House Bill 2359 (Basye, R-Rocheport) This bill expands the information to be made accessible on the Missouri Accountability Portal to include all forms of compensation and benefits paid to or on behalf of employees and all bonds issued by any public school district and requires public school districts to supply all such information to be made accessible on the Portal to the Office of Administration. On March 7 the House Rules-Legislative Oversight Committee voted HB 2359 do pass by a vote of 8-1.
House Bill 2502 (Houx, R-Warrensburg) modifies provisions related to gaming. The substitute ensures elementary and secondary education athletic events are prohibited from the provisions of the bill and increased the Problem Gambling Fund from $250,000 to $500,000. The substitute also includes a 5-year phase out to equal 100% of the promotional provisions that can be taken off before revenue is figured, and provided language to prohibit direct advertising as a condition of promoting. On March 8 the House Rules-Administrative Oversight Committee voted HB 2502 do pass.
House Joint Resolution 123 (Kidd, R-Buckner) Currently there are only two counties in the entire State that have County Assessors appointed, St. Louis City & Jackson County as opposed to elected. This proposed constitutional amendment would require that all county assessors are elected. During an executive session of the House Financial Institutions Committee on March 9, substitute language was adopted to remove St. Louis City from the provisions of the bill. Once modified, the committee passed the bill by an 11-1 vote.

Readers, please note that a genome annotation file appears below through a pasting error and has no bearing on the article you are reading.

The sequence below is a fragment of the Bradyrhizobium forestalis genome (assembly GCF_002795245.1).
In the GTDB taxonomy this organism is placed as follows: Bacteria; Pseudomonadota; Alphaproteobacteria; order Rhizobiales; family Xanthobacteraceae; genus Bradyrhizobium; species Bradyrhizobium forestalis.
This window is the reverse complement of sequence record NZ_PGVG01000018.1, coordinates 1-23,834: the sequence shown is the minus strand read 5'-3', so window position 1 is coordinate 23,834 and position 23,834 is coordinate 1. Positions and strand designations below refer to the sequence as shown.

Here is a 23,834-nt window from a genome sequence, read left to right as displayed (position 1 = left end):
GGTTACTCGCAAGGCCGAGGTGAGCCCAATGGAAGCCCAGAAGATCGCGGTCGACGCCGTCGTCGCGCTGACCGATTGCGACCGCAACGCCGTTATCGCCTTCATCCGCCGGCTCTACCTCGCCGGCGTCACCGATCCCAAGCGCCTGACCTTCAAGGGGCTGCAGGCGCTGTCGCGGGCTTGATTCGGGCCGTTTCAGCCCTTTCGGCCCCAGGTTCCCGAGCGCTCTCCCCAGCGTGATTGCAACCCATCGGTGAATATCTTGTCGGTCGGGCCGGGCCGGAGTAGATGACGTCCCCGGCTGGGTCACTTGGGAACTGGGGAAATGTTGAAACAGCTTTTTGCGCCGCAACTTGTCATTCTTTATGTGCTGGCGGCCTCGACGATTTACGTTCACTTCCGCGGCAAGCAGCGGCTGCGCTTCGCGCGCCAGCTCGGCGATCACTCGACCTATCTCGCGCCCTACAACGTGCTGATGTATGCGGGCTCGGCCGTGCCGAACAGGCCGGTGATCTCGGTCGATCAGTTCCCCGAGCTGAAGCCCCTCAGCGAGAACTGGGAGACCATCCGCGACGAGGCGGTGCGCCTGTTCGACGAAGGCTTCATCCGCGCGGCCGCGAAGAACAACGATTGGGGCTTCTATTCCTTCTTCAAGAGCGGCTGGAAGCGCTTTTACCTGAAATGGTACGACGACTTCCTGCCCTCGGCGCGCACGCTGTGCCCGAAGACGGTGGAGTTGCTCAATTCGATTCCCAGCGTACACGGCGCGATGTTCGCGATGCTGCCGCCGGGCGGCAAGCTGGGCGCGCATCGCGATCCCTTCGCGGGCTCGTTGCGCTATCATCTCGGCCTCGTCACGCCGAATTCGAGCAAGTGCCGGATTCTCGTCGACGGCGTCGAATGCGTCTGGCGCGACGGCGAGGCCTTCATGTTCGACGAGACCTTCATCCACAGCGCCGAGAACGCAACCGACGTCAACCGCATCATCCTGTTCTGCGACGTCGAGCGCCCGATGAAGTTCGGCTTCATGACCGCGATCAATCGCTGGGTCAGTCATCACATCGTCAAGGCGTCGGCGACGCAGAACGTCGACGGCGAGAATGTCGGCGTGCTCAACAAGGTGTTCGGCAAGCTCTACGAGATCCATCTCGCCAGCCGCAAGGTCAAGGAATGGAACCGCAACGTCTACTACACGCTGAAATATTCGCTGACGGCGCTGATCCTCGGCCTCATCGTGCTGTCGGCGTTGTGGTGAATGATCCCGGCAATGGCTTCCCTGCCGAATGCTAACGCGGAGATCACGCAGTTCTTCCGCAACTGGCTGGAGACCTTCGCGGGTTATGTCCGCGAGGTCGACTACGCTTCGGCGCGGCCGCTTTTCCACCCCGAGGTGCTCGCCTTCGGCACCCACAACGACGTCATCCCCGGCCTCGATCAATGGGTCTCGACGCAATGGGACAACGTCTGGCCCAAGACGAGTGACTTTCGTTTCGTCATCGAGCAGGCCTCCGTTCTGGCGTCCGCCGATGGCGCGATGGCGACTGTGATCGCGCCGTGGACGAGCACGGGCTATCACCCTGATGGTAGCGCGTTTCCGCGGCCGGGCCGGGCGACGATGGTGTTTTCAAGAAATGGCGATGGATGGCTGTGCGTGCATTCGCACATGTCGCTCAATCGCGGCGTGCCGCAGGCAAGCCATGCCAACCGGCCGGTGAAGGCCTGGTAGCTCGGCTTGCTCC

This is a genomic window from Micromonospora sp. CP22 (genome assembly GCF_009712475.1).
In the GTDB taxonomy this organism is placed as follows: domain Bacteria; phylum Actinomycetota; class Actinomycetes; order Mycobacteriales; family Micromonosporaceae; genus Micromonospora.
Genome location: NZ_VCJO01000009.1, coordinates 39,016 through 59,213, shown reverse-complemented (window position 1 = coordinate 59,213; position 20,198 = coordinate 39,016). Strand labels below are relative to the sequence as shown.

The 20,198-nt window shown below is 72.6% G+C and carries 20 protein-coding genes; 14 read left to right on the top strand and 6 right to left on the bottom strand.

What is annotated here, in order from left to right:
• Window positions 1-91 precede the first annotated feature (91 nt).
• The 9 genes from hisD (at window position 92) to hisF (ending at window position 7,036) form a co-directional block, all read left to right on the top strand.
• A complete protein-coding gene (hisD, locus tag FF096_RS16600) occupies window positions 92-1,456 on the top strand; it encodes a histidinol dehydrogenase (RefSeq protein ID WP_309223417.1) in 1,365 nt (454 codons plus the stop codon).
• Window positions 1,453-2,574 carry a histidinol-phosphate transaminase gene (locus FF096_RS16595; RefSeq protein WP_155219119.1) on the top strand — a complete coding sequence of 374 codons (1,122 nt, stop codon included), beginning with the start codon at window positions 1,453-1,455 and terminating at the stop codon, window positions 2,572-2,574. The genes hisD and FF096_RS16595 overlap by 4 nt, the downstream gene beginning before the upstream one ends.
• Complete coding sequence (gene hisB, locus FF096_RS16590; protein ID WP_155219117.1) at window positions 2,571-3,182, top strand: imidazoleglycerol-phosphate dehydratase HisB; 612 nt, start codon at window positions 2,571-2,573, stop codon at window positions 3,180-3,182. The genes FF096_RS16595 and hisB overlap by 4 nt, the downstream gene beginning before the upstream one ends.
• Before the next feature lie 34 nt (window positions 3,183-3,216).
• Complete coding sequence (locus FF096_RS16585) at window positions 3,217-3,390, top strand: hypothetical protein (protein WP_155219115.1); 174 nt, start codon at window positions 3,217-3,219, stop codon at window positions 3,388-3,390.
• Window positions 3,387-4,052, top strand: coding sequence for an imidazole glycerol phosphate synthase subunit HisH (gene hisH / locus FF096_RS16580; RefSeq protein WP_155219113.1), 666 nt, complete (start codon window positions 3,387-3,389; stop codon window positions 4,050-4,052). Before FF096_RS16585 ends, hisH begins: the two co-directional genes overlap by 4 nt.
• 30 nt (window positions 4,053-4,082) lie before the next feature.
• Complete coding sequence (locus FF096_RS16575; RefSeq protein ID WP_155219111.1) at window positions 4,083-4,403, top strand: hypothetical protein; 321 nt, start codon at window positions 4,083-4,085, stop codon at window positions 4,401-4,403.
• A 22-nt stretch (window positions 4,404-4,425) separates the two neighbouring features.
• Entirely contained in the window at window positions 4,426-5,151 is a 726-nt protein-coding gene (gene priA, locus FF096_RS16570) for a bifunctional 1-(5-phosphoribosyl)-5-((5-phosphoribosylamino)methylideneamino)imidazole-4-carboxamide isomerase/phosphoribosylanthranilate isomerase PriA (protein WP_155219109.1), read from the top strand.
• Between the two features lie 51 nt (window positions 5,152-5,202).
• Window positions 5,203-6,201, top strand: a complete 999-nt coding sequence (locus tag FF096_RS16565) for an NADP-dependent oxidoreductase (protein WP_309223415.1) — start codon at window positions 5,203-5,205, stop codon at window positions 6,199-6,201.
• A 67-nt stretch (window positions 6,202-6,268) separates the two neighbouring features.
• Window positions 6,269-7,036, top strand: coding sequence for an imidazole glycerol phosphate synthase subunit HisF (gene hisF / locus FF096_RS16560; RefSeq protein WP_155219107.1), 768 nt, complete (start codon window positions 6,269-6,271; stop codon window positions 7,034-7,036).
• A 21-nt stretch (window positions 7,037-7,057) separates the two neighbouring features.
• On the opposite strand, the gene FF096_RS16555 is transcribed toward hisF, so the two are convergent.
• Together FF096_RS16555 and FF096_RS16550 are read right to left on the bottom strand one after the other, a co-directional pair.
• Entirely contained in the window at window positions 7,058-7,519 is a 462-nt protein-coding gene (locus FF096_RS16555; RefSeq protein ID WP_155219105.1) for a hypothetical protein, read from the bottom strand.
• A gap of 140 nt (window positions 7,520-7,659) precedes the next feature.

House Joint Resolution 128 (O’Donnell, R-St. Louis). Upon voter approval, this proposed Constitutional amendment would authorize the State Treasurer to invest certain funds not necessary for current expenses in obligations of the U.S. government or any agency or instrumentality thereof maturing and becoming payable not more than seven years from the date of purchase, municipal securities possessing one of the five highest long term ratings or the highest short term rating issued by a nationally recognized rating agency and maturing and becoming payable not more than five years from the date of purchase, and also invest in other reasonable and prudent financial instruments and securities as otherwise provided by law. HJR 128 was voted “do pass” by the House Emerging Issues Committee by a vote of 13-0 on March 8.